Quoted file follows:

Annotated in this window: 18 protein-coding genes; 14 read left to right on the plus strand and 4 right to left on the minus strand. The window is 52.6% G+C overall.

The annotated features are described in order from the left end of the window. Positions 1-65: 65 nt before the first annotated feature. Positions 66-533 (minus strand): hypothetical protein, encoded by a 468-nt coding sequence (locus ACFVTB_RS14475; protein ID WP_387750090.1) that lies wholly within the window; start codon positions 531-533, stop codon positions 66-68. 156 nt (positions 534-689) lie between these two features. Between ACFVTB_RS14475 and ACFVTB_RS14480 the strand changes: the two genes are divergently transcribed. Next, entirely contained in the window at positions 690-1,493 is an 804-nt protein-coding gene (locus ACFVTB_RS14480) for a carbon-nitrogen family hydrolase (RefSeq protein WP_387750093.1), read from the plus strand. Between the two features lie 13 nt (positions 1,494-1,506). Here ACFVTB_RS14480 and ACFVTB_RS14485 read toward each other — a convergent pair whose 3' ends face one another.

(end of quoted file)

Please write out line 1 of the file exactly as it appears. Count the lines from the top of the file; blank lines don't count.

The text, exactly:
Annotated in this window: 18 protein-coding genes; 14 read left to right on the plus strand and 4 right to left on the minus strand. The window is 52.6% G+C overall.